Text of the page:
The Supreme Court on Wednesday said that it will not accept the apology of Yoga guru Baba Ramdev and Patanjali Ayurved managing director Acharya Balkrishna for notices asking them to show cause as to why contempt of court proceedings should not be started against them for violating the top court's directive.

This comes after the apex court ordered Patanjali Ayurved to stop promoting and marketing ayurvedic products, which it claimed to cure critical illnesses like heart issues and asthma. The SC ruling had come following a petition by the Indian Medical Association (IMA), which accused the company of claiming to completely cure sugar and asthma, among other illnesses with yoga.

In March, while hearing a case on alleged misleading advertisement claims by Patanjali Ayurved, a bench of justices Hima Kohli and Ahsanuddin Amanullah passed an order for the personal appearance of Ramdev in the case, saying he and his associate Acharya Balkrishna, who's Patanjali chairman, were prima facie violating the Sections 3 and 4 of the Drugs and magic Remedies (Objectionable Advertisements) Act, 1954.

Justice Kohli on Wednesday said the apology is only on paper after “they were caught on wrong foot in court.” “We do not accept it, we decline to. We consider it a wilful, deliberate disobedience of the undertaking,” Justice Kohli said, as reported by legal news platform Bar and Bench.

On March 19, Patanjali Foods clarified Supreme Court’s directive to yoga guru Baba Ramdev to appear personally before the top court has no bearing on Patanjali Foods.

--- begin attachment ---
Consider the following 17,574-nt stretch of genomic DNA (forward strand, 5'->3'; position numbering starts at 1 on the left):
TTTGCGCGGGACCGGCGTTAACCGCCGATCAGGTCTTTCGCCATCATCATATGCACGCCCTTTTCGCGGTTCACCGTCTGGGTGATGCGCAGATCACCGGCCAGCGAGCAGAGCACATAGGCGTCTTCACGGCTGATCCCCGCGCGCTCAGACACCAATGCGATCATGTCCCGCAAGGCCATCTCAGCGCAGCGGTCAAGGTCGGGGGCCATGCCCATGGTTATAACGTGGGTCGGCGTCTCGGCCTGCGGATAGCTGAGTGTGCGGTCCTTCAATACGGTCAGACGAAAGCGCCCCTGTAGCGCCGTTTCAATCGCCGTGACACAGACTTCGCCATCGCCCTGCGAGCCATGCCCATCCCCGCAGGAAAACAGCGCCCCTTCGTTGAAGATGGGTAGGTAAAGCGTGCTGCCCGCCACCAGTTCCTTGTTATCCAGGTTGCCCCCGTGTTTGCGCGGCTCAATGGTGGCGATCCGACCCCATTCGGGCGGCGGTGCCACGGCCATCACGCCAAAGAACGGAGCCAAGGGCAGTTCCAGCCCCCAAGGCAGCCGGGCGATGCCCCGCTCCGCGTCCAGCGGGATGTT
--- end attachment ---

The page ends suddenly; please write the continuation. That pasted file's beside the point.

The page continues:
“We may clarify that this matter is related to the advertisements of ayurvedic products/medicines of Patanjali Ayurved Limited which have no bearing on Patanjali Foods Limited,” the fast moving consumer goods (FMCG) company said in a stock exchange filing.

“Patanjali Foods Limited (PFL) is an independent listed entity and operates in the space of edible oil, food FMCG products, oil palm plantation and wind mill only. The directions and observations of Hon’ble Supreme Court of India do not have any bearing on the regular business operations or the financial performance of Patanjali Foods Limited,” the regulatory filing said.

The SC bench had said the company was taking the “country for a ride” by making misleading claims without “empirical evidence”. The top court had also pulled up the government for not keeping a check on such ads. It said Patanjali can't advertise any product that claims to cure ailments specified in the Drugs and Magic Remedies (Objectionable Advertisements) Act.

Patanjali Food clocked a profit of ₹216.54 crore in the quarter ended December as against ₹254.54 crore in the year-ago period. Profit margin fell to 2.74% in Q3 FY24 from 3.24% a year ago. The company's revenue from operations stood at ₹7,910.70 crore.

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